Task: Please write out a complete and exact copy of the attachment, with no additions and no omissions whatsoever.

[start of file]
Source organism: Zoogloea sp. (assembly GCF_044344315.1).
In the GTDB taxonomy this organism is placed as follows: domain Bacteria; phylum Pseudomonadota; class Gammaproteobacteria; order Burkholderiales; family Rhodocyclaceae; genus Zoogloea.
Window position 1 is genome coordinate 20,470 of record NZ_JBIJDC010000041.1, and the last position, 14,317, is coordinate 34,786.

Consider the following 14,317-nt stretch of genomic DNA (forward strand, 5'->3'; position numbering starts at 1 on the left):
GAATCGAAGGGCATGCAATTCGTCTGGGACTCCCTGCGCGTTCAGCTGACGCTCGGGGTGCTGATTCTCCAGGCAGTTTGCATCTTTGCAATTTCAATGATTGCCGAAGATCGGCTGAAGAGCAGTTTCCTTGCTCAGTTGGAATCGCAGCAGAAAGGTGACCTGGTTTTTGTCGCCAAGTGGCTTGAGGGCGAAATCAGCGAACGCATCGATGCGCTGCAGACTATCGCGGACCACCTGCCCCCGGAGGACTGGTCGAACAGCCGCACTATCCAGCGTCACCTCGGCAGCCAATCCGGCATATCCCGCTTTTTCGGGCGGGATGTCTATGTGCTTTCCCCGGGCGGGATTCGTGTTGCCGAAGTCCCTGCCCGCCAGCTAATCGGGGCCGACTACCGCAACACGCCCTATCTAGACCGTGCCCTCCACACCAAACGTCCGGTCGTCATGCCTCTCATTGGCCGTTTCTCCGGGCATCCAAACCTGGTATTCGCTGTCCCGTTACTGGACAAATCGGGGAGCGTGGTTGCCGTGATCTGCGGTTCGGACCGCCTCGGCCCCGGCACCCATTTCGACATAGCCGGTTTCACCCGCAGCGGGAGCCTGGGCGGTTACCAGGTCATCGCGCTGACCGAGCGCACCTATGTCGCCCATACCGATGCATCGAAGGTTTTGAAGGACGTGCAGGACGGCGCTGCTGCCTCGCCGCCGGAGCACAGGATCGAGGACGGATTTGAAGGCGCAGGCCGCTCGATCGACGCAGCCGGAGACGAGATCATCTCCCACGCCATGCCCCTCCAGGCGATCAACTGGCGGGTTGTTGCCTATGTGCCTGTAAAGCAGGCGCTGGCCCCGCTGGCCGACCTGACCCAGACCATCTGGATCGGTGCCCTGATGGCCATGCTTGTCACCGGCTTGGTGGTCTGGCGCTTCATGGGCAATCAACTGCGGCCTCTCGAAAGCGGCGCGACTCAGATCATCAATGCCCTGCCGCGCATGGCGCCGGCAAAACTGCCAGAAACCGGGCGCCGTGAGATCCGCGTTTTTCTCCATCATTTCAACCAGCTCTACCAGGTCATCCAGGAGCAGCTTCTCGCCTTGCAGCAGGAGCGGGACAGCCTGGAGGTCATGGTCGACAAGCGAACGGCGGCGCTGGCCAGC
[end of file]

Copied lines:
Source organism: Zoogloea sp. (assembly GCF_044344315.1).
In the GTDB taxonomy this organism is placed as follows: domain Bacteria; phylum Pseudomonadota; class Gammaproteobacteria; order Burkholderiales; family Rhodocyclaceae; genus Zoogloea.
Window position 1 is genome coordinate 20,470 of record NZ_JBIJDC010000041.1, and the last position, 14,317, is coordinate 34,786.

Consider the following 14,317-nt stretch of genomic DNA (forward strand, 5'->3'; position numbering starts at 1 on the left):
GAATCGAAGGGCATGCAATTCGTCTGGGACTCCCTGCGCGTTCAGCTGACGCTCGGGGTGCTGATTCTCCAGGCAGTTTGCATCTTTGCAATTTCAATGATTGCCGAAGATCGGCTGAAGAGCAGTTTCCTTGCTCAGTTGGAATCGCAGCAGAAAGGTGACCTGGTTTTTGTCGCCAAGTGGCTTGAGGGCGAAATCAGCGAACGCATCGATGCGCTGCAGACTATCGCGGACCACCTGCCCCCGGAGGACTGGTCGAACAGCCGCACTATCCAGCGTCACCTCGGCAGCCAATCCGGCATATCCCGCTTTTTCGGGCGGGATGTCTATGTGCTTTCCCCGGGCGGGATTCGTGTTGCCGAAGTCCCTGCCCGCCAGCTAATCGGGGCCGACTACCGCAACACGCCCTATCTAGACCGTGCCCTCCACACCAAACGTCCGGTCGTCATGCCTCTCATTGGCCGTTTCTCCGGGCATCCAAACCTGGTATTCGCTGTCCCGTTACTGGACAAATCGGGGAGCGTGGTTGCCGTGATCTGCGGTTCGGACCGCCTCGGCCCCGGCACCCATTTCGACATAGCCGGTTTCACCCGCAGCGGGAGCCTGGGCGGTTACCAGGTCATCGCGCTGACCGAGCGCACCTATGTCGCCCATACCGATGCATCGAAGGTTTTGAAGGACGTGCAGGACGGCGCTGCTGCCTCGCCGCCGGAGCACAGGATCGAGGACGGATTTGAAGGCGCAGGCCGCTCGATCGACGCAGCCGGAGACGAGATCATCTCCCACGCCATGCCCCTCCAGGCGATCAACTGGCGGGTTGTTGCCTATGTGCCTGTAAAGCAGGCGCTGGCCCCGCTGGCCGACCTGACCCAGACCATCTGGATCGGTGCCCTGATGGCCATGCTTGTCACCGGCTTGGTGGTCTGGCGCTTCATGGGCAATCAACTGCGGCCTCTCGAAAGCGGCGCGACTCAGATCATCAATGCCCTGCCGCGCATGGCGCCGGCAAAACTGCCAGAAACCGGGCGCCGTGAGATCCGCGTTTTTCTCCATCATTTCAACCAGCTCTACCAGGTCATCCAGGAGCAGCTTCTCGCCTTGCAGCAGGAGCGGGACAGCCTGGAGGTCATGGTCGACAAGCGAACGGCGGCGCTGGCCAGC